An inner-city schoolteacher laments a lack of understanding between our two Americas. About a month ago, I polled my students...
An inner-city schoolteacher laments a lack of understanding between our two Americas.
About a month ago, I polled my students about what topics they thought I should write about for this blog.
"Tell them we're not so bad," said one student.
Her comment resonated with me-her awareness of the negative stereotypes that exist about her community, my role as a liaison between these two worlds. My students are not so bad-they're actually quite remarkable-but a lack of genuine interaction with middle America has sullied the pool of public opinion to the point where my student felt compelled to ask me to vouch for her peers' decency.
I thought again about her comment recently as I stood in Washington D.C., watching protests against health-care reform and listening to Republican Congressional leaders lambaste the legislation. The vitriol spewed by the protesters alarmed me, both the acridity of its content and also the basic disregard for the uninsured.
I supported health care reform on the basis of a main tenet-basic health care is a right, not a privilege. Furthermore, I trusted the Congressional Budget Office's analysis and President Obama's judgment. Most powerfully, however, this job has given me a front-row seat to the deleterious impact impact that not having health care has on a family-missed days of school, hours spent waiting in hospital emergency rooms, elaborate costs and procedures.
Opponents of the legislation mostly grounded their arguments in economic or ideological terms. I firmly believe there were two other issues at play for many of these people-their discomfort with an African-American president pushing for change and their limited understanding of or concern for people in different socio-economic classes. In many cases, this lack of empathy can be traced back to a lack of familiarity or interaction.
With his chief domestic initiative in peril, President Obama had to put my student's suggestion into action by telling Americans that people without insurance are not so bad. To make his point, he introduced us to Natoma Canfield, a cancer patient who had to drop her health insurance because of rising premiums. She promptly got leukemia. He referenced her in multiple speeches and her sister came to the bill-signing ceremony. Some political commentators attributed her inclusion in his stump speech to an upswing in public opinion about the bill.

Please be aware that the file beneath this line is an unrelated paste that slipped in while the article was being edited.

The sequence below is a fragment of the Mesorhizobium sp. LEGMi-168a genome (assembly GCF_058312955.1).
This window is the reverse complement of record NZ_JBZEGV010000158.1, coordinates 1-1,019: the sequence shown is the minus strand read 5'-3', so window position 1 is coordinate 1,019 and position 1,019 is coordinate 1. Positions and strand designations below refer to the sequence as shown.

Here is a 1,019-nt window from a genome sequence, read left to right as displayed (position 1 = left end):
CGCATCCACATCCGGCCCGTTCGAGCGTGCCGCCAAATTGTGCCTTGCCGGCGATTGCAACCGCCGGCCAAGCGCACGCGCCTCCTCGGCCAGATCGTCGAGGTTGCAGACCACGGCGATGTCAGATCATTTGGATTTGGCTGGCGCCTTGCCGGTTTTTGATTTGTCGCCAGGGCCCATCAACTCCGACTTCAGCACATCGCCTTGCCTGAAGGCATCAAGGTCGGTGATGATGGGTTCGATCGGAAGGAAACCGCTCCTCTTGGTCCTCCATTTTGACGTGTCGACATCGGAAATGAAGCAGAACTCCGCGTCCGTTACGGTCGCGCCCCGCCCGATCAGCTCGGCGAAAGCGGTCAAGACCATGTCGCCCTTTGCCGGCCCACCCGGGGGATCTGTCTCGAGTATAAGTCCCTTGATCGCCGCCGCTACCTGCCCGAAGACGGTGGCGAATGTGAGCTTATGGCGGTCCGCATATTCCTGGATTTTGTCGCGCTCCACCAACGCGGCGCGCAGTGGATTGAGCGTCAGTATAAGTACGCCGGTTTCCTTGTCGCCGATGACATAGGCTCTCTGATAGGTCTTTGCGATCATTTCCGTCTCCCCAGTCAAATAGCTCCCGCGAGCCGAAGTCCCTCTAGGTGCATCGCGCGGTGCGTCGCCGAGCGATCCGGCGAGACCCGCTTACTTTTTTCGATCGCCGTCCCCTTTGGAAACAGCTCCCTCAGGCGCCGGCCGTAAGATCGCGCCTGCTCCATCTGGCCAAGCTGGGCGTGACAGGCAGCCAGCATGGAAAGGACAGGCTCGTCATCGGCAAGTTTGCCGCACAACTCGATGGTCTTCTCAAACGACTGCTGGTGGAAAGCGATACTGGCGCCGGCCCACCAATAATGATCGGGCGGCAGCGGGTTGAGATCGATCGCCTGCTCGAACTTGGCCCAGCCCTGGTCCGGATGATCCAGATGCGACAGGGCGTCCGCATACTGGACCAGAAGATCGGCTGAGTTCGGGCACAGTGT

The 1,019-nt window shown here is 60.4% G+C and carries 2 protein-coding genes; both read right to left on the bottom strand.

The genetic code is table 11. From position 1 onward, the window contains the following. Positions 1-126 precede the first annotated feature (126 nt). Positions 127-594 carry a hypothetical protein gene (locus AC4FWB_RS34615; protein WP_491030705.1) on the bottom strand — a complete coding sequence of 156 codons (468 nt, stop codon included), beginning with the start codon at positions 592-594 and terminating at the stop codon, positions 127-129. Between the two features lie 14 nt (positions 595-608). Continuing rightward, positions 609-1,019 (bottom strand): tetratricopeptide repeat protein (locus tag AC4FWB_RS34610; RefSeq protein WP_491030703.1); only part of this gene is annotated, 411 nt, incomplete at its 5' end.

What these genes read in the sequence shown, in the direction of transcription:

I've witnessed the same evolution in some of my family and friends. The most common reaction to my announcement last year that I would be teaching in the South Bronx was clear and direct-be careful. A friend suggested wearing Kevlar under my shirt and tie. A relative advised going around in a bubble to ensure immunity from all potential ills. I kid you not.
After relaying stories and experiences throughout my first year, these people's opinions softened. I'd humanized the South Bronx -an area older folks associated with the fires of the 1970s and younger folks associated with the crack epidemic and related violence. Friends and family have since visited my school and met my students; many have contributed money to our upcoming service-learning project in New Orleans.
My position with Teach for America allowed me to act as a bridge between the largely white, affluent community I grew up in and the mostly Latino, low-income community where I now spend my days. Perhaps Teach for America's most unqualified success is bringing people like me-despite sincere efforts to recruit applicants from the communities in which it serves, corps members are largely middle- to upper-class-into communities like the South Bronx. The resulting expansion of empathy and social capital is mutually beneficial.
So interaction breeds understanding. Great. What can be done to increase interactions between what John Edwards accurately termed the two Americas? As I grew up in the suburbs, many of my neighbors were unwilling to step foot in Camden. Now I work in the inner city, and many of my students are reluctant to explore new areas, even a short subway ride away to Manhattan.
Teach for America is one facet of the solution, but the scope of the program is not (yet) broad enough to produce the necessary changes to impact the national mindset. Having a president who has served as a community organizer is helpful-you can rest assured that Obama would respond much differently to a Katrina-like disaster than his isolated and aristocratic predecessor.
Evan Bayh, who is leaving the Senate in part because of its acrimonious environment, has suggested members of both parties get together for a monthly lunch. "Listening to one another, absent the posturing and public talking points, could only promote greater understanding, which is necessary to real progress."
What is the community equivalent of a Senate luncheon? What role can schools play to decease the dangerous disconnect between our experiences?
Brainstorming sessions between common groups like student government or student newspaper could be a start. Joint service-learning projects like our New Orleans trip are a possibility-a group of students from an Upper East Side private school are heading there for the same purpose, and if we had known earlier we could have coordinated our trips. School visits and post-game meals between athletic teams could also help promote awareness and encourage understanding on the school level.
What else can we do to bridge this divide? Am eager to read your suggestions in the comments section below.
Brendan Lowe is a Teach for America corps member who is in his second year of teaching high school in the South Bronx. His dispatch for GOOD appears on Fridays. Last week's essay can be gotten here.